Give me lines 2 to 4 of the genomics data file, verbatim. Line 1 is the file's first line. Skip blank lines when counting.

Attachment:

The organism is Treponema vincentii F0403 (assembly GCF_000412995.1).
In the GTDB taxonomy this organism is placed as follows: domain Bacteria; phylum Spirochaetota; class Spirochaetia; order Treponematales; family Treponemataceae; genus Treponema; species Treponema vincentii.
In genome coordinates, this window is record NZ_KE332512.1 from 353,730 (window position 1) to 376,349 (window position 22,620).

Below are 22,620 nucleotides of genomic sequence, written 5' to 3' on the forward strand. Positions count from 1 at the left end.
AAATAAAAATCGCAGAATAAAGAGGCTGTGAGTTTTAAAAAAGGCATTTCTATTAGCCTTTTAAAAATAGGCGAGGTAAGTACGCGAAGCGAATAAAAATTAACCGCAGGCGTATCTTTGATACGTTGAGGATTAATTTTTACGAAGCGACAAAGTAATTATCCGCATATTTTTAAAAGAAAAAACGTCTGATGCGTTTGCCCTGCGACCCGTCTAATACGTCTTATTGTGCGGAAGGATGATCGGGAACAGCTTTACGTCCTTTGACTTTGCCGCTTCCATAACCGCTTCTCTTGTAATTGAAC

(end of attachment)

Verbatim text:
In the GTDB taxonomy this organism is placed as follows: domain Bacteria; phylum Spirochaetota; class Spirochaetia; order Treponematales; family Treponemataceae; genus Treponema; species Treponema vincentii.
In genome coordinates, this window is record NZ_KE332512.1 from 353,730 (window position 1) to 376,349 (window position 22,620).

Below are 22,620 nucleotides of genomic sequence, written 5' to 3' on the forward strand. Positions count from 1 at the left end.